Let’s Talk Sticks And Stones

Sticks and stones can break your bones, but words can never hurt you…unless you believe them. Then, they can destroy you.” Charles F. Glassman

Twigs To Trunks


The twigs are sticking out from the flexible green stems along the barely worn wooded path to the wild berry bushes, nestled just far enough from the main trail to remain mostly untouched, prick my bare legs, causing more annoyance than pain. I look down and see tiny red spots marking the irritation. I make a mental note to wear more suitable berry-picking pants for future basket filling.

Humiliation and Criticism

The branch slapped me hard across the face as it sprung back into place. Through watery eyes, I looked at my boorish hiking partner in disbelief, finding his casual thoughtlessness mind-boggling as he let go of the branch without warning resulting in me missing the opportunity to save my face. I feel my cheeks get warmer from the branch’s sting and my rising anger. He ambled on as if nothing was awry.

Yelling, Screaming, Swearing

The pain was immediate. I could hear the snap of my bone breaking in two, or at least I hoped only two pieces. The ferocity of the wind and rain was staggering. The warning crack of the large overhead bough had suppressed the storm noise for just a moment, allowing me to twist my body at the last second, avoiding a head injury or, worse, taking the brunt force of the falling bough with my shoulder. I did not even attempt to hold back tears as I cradled the elbow of my injured shoulder and arm close to my body and stumbled to find shelter.


I never heard the warning call over the constant din of tree-felling equipment. In a single heartbeat, the wind is knocked out of me; I am pinned, on my back, to the ground, nauseating pain shrieking at me from every receptor in my body. I fight to move, but it is no use; the trunk had come down fast, screaming at me like a rumbling freight train, laying me on the tracks, immobile, watching the bright white light draw nearer and nearer.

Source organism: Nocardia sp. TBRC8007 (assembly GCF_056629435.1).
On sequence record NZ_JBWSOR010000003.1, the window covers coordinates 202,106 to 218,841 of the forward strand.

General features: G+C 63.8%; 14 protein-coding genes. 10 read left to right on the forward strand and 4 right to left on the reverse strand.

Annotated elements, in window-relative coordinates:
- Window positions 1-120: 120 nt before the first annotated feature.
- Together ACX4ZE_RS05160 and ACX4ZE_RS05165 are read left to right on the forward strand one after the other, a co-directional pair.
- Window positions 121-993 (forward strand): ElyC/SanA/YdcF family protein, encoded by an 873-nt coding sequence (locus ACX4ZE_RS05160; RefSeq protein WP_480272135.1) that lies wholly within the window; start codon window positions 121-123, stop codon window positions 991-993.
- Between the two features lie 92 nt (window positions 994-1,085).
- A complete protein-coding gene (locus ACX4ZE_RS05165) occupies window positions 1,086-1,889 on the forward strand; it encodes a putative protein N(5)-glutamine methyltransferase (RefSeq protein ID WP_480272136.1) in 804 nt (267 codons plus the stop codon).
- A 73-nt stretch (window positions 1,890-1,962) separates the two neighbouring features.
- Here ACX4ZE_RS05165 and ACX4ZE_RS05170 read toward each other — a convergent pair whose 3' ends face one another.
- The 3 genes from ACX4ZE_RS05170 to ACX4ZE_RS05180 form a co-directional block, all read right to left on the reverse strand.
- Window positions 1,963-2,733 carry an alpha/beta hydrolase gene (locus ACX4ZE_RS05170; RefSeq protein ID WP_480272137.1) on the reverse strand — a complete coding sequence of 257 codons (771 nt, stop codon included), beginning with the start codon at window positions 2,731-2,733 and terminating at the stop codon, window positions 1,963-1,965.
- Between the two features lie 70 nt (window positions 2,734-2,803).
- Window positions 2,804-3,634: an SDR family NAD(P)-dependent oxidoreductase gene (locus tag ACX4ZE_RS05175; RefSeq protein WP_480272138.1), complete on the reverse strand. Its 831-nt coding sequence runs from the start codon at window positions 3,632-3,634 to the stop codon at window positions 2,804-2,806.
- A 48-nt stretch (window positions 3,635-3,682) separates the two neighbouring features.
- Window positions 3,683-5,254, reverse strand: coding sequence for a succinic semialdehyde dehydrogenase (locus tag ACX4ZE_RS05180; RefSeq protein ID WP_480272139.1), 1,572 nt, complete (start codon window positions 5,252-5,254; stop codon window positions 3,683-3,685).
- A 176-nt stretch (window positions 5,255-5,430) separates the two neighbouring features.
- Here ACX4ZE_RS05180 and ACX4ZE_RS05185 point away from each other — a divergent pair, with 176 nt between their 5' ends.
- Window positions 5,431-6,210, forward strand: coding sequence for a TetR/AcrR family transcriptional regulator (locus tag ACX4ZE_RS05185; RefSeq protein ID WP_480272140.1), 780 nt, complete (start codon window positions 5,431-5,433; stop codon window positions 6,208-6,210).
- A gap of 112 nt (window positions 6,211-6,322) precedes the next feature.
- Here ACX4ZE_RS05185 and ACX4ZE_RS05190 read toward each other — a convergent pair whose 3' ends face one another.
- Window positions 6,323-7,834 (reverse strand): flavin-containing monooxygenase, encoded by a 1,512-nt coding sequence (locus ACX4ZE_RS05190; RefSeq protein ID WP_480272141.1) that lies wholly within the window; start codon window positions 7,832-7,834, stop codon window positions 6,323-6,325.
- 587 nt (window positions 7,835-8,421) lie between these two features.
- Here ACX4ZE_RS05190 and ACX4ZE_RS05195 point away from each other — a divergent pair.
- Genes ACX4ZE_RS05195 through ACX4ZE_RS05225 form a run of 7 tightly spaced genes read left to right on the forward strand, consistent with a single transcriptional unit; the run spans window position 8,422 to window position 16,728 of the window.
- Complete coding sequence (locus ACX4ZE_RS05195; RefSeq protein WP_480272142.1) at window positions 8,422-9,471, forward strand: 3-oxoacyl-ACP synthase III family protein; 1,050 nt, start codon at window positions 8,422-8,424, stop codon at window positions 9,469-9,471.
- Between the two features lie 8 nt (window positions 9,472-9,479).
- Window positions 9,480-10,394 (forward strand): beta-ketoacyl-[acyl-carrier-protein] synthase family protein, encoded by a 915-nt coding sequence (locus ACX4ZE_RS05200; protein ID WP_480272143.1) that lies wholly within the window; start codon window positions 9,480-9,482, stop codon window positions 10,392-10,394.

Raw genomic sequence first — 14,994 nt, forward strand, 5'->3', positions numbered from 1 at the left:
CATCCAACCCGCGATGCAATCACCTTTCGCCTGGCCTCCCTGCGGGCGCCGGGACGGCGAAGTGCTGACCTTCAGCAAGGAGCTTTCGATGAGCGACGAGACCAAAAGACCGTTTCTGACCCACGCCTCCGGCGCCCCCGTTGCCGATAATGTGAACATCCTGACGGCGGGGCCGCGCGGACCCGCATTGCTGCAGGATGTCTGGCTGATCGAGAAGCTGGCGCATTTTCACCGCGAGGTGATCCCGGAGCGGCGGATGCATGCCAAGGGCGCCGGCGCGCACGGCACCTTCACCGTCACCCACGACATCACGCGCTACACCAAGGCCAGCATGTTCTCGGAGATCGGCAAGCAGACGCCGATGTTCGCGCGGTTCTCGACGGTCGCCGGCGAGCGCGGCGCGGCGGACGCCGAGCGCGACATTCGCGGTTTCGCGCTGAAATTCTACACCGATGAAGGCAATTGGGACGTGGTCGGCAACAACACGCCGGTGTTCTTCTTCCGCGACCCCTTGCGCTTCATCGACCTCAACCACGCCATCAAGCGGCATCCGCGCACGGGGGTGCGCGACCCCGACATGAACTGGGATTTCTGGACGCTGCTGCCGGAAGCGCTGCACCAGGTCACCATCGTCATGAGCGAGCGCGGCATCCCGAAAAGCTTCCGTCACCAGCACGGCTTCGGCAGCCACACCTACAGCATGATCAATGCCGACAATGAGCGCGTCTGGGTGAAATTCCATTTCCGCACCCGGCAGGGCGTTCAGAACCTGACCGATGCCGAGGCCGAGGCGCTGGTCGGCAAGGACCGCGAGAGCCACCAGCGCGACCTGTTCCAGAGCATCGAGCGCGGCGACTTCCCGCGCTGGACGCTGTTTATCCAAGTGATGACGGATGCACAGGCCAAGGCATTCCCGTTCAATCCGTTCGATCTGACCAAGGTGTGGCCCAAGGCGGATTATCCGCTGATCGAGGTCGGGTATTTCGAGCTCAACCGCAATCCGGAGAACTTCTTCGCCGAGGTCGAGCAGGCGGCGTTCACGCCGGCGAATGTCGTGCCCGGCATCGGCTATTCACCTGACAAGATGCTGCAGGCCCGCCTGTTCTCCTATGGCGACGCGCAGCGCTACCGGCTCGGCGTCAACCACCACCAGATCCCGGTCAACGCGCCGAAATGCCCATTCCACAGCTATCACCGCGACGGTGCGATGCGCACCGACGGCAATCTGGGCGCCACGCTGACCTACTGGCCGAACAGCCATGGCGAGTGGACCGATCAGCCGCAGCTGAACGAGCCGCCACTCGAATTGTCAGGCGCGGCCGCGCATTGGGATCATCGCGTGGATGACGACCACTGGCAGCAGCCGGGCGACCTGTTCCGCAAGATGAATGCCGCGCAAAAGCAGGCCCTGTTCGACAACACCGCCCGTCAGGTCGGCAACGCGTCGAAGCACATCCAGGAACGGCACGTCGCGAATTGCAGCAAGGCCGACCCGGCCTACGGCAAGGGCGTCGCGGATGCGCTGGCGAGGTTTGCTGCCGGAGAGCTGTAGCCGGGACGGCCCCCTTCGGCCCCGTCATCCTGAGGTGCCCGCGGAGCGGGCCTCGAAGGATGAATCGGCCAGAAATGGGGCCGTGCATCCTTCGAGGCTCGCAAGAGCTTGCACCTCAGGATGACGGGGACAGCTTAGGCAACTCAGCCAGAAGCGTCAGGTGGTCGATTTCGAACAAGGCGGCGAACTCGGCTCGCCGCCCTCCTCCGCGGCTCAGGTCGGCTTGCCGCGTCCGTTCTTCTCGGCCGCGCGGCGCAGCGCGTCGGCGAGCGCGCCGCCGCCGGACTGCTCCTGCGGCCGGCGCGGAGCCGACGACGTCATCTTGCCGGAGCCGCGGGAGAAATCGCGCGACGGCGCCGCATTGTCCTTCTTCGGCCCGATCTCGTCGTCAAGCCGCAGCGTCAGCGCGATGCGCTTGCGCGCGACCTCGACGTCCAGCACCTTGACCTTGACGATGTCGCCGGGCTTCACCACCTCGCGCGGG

Pebbles to Boulders


I smile as I drive out of the car wash bay. I know, without looking, my car looks stunning. The mirrored reflection of my surroundings bounces off the gloss black backdrop. I find myself humming to the tune on the radio as my hair gets blown in every direction from the wind through the moonroof. I turn onto the gravel road, where a mile in and up the driveway, I can pull into the garage and keep my car shiny another day. I drive slowly, trying to avoid a dust storm behind me from the lack of rain. I see a delivery truck approaching in the opposite direction. I slow down to share the road; he does not. I hear the tiny pebbles skimming off the road and lighting pinging the side of my car. I park my car and bend down to inspect the damage. Pleasantly surprised but still abundantly annoyed, I feel nothing but smooth finish as I slowly run my hands along the bottom of the driver’s side door.

Humiliation and Criticism

I drive, but it doesn’t seem fast enough. Traffic is heavy this time of day. Mile after long mile, I anticipate the meeting. I find myself almost giddy as I realize that in two short exits and just a few minutes, I will embrace my friend. It has been a long time, much too long. The smack of the stone hitting the windshield directly in my vision quickly snaps me out of my musing. I can see the large pit in the glass staring right back at me, dampening my spirits. I take the last exit and navigate the narrow city streets to my destination, to my friend, still stewing.

Yelling, Screaming, Swearing

The blue tarp on the trailer danced around wildly as the truck driver sped past me. Driving much too fast for the loose rock load he was hauling, the trailer swerved uncontrollably as he pulled back into the lane directly in front of me. It was too much, too fast. Rocks hurled out from underneath the insecurely strapped tarp and came straight at me like missiles from a launcher. I gasped and braked hard and jerked the wheel to the left in a futile attempt to avoid the projectiles. The impact of the rock against the passenger side of my car causes my head to slam against the driver’s door window. Even with my head reeling, I knew the damage was significant, and there was no getting out of here without a tow truck.


I ignore the danger, too involved in the journey to heed any warning signs. I drive the winding road without caution, enjoy the curves, the speed, the warm breeze hitting my face, and the taste of the salty ocean air on my lips. With the open-air whirring in my ears and the music from my favorite playlist blaring, I never hear the rumble and boom as the boulder makes its way quickly and thunderously down the cliff. In a moment, I find myself careening down the embankment, boulder in hot pursuit and landing driver’s side planted against the sand with the boulder keeping me wedged and immobile, praying for another passerby to see the trail of destruction.

“But no one can tame the tongue; it is a restless evil and full of deadly poison.” – -James 3:8 NASB1995

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